Outside/Inside

Iceland in the wintertime is exactly how one might imagine. When the dark does give way to light, however faint or fleeting, a smooth white world presents itself; it is a world that is at once panoramic and totalizing and offers, if you will, a perverse sort of sensory deprivation. Returning home after a trip to Iceland, then, seems to induce heightened sensitivity in all respects. Sounds seem louder, skylines are somehow more colorful. In short, everything is turned up a bit too high. But staying in Iceland, calling it home, as I did for three years, unlocks a different type of experience altogether.

I made my home in a tiny village four hours north of Reykjavík, in a village whose roads regularly closed during blizzards and left me stranded, in a village whose sole grocery store was only open three days of the week, and for three hours a day. It was a village whose minor practical inconveniences, for a while, were charming to me and conjured a sort of utopian ambiance. I often could not help but gape at the sight of the Northern Lights, for example, or peel my gaze away from the vast, almost ethereal view from my living room window. But like every utopia, mine too was a fundamentally unreal space.

Loneliness’ arrival was somewhat expected, then. A year went by, two. Long days alone in a house, its windows plastered with snow, its very foundation rattling in the raging wind, came to accentuate the distance I felt between myself and the community that surrounded me. Without the ability to speak Icelandic or play a meaningful part in society, I became further removed from it over time, perhaps even creating for myself a Foucauldian sort of heterotopia—a kind of inverted utopia wherein I was able to see myself where I was absent; I saw candle-lit dinner parties through foggy windows as I drove slowly down my ice-coated road; I heard the waves of a crowd’s wine-drunk laughter through my bedroom wall at night. Needless to say, my own private heterotopia was nothing remotely similar to a utopia but rather a deeply insular, lonely space that only served to remind me how divided I truly was from the rest of the village.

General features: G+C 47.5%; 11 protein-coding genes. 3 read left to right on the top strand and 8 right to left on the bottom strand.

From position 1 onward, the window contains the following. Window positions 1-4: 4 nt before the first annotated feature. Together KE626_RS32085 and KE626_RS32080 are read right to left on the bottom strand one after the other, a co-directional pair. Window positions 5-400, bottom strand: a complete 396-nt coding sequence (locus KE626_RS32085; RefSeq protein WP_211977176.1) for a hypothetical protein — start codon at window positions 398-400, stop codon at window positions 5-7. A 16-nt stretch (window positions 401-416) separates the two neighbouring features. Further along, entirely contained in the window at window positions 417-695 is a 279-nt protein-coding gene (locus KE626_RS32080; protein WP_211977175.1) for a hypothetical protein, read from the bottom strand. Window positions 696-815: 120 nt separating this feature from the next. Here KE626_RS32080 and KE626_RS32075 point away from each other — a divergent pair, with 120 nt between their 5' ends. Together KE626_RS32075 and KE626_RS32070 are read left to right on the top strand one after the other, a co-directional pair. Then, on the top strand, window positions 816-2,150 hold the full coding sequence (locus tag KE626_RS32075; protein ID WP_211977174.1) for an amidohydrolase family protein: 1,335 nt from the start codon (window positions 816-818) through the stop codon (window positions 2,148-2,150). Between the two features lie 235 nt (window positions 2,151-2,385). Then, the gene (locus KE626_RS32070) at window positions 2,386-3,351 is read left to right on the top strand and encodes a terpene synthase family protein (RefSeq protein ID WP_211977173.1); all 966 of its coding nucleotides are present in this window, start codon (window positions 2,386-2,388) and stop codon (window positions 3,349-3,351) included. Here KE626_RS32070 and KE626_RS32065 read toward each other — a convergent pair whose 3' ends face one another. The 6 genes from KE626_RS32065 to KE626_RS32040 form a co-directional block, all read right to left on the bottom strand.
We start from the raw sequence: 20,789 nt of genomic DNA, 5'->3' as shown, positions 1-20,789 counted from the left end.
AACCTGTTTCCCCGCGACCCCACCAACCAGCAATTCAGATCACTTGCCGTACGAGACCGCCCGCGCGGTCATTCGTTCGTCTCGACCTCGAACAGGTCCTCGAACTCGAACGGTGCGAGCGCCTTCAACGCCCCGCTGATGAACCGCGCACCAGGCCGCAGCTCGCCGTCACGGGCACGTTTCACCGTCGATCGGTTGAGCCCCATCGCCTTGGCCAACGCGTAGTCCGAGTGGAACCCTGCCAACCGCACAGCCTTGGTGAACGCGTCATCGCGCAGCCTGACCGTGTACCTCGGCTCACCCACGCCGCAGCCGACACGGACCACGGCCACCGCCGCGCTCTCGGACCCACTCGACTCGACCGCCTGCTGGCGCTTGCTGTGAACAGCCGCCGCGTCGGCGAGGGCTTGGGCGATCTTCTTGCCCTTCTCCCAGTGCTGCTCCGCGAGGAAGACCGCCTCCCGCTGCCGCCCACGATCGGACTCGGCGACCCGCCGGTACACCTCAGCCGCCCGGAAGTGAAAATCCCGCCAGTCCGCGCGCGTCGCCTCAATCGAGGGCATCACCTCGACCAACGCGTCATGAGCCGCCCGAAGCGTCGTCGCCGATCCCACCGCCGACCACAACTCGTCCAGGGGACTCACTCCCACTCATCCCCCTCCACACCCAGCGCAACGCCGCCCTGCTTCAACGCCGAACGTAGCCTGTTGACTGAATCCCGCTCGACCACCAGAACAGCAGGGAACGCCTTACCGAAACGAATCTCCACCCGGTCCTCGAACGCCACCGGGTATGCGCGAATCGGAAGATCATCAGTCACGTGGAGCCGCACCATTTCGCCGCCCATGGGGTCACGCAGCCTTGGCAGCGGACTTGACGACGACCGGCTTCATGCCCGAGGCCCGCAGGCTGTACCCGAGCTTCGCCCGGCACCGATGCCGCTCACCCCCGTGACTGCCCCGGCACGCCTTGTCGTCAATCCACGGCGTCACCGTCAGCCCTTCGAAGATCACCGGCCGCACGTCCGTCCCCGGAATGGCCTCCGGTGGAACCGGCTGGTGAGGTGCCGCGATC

Like many, I turned to a screen for solace. Instagram became a virtual exhibition that allowed me to feel a part in all its pixelated immediacy. Of all the artists I followed, the work of Ishii Nobuo, a Japanese painter (b. 1952), particularly struck me. His work—series of thin-lined drawings often combined with watercolor paint—evokes a playful, childlike sensibility that elevates into the realm of the surreal through the absurd, dream-like figures it often depicts. Nobuo paints figures whose feet protrude through mouths, or eyes that budge and twist out of heads and into a starry, yellow-skied wonderlands, for instance.